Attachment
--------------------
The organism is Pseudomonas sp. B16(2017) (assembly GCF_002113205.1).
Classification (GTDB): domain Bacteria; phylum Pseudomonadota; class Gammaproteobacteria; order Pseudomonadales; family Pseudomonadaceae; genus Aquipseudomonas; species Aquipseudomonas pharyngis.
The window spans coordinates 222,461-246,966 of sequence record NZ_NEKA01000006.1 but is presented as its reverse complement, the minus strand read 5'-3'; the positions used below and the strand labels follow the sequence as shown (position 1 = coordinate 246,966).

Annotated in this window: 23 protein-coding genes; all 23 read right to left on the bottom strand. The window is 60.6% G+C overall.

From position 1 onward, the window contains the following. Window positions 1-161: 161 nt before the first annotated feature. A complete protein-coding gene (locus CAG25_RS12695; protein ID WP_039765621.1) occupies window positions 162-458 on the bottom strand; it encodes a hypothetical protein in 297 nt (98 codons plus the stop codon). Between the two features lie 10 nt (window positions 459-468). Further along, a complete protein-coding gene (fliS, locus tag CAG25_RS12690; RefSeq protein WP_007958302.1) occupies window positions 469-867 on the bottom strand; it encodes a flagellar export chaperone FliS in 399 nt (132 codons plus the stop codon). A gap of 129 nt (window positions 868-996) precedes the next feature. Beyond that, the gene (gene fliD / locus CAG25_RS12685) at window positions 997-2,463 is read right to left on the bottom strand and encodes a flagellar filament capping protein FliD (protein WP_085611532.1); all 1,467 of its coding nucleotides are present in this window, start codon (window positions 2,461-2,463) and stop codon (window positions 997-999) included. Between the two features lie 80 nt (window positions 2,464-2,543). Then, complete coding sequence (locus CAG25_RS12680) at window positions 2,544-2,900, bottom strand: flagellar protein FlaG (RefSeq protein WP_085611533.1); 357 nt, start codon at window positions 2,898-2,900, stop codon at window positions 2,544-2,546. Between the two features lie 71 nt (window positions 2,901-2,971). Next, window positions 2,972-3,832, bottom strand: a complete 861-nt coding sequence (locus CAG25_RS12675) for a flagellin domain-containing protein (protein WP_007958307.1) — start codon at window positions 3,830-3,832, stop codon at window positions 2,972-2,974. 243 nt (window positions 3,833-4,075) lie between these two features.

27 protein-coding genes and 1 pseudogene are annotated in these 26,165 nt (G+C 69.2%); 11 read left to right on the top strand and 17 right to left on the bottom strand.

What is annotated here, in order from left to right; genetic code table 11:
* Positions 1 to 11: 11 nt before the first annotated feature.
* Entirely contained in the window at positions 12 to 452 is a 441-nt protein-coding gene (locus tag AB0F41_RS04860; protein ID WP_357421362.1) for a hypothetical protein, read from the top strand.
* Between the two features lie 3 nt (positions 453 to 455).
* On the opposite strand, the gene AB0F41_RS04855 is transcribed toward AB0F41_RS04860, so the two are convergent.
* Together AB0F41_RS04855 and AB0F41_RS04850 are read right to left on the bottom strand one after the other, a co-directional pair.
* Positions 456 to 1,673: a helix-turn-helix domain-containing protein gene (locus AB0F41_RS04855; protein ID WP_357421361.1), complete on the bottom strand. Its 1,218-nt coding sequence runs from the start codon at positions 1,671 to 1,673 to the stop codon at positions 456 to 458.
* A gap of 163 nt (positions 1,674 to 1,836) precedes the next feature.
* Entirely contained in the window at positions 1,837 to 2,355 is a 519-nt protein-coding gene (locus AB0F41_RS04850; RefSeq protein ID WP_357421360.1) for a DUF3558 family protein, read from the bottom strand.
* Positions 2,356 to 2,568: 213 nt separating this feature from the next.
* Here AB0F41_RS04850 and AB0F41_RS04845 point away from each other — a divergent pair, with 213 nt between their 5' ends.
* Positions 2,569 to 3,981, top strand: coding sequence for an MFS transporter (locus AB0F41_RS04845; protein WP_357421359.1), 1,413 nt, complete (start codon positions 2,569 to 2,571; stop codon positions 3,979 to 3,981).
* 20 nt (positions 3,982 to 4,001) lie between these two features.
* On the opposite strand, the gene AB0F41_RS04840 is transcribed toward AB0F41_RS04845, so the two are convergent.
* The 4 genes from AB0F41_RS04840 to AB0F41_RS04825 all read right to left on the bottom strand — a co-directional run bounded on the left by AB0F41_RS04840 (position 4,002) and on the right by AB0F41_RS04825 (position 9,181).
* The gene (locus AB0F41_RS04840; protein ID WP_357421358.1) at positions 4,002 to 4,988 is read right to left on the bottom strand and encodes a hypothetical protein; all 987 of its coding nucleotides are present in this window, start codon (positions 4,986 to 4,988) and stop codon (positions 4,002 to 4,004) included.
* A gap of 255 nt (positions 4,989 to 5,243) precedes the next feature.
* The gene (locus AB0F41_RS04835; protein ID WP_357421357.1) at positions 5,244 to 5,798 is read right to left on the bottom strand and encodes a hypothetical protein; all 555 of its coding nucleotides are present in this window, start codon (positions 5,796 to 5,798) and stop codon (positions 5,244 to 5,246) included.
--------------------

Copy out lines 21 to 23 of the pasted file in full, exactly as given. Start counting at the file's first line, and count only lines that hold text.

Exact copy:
* The 4 genes from AB0F41_RS04840 to AB0F41_RS04825 all read right to left on the bottom strand — a co-directional run bounded on the left by AB0F41_RS04840 (position 4,002) and on the right by AB0F41_RS04825 (position 9,181).
* The gene (locus AB0F41_RS04840; protein ID WP_357421358.1) at positions 4,002 to 4,988 is read right to left on the bottom strand and encodes a hypothetical protein; all 987 of its coding nucleotides are present in this window, start codon (positions 4,986 to 4,988) and stop codon (positions 4,002 to 4,004) included.
* A gap of 255 nt (positions 4,989 to 5,243) precedes the next feature.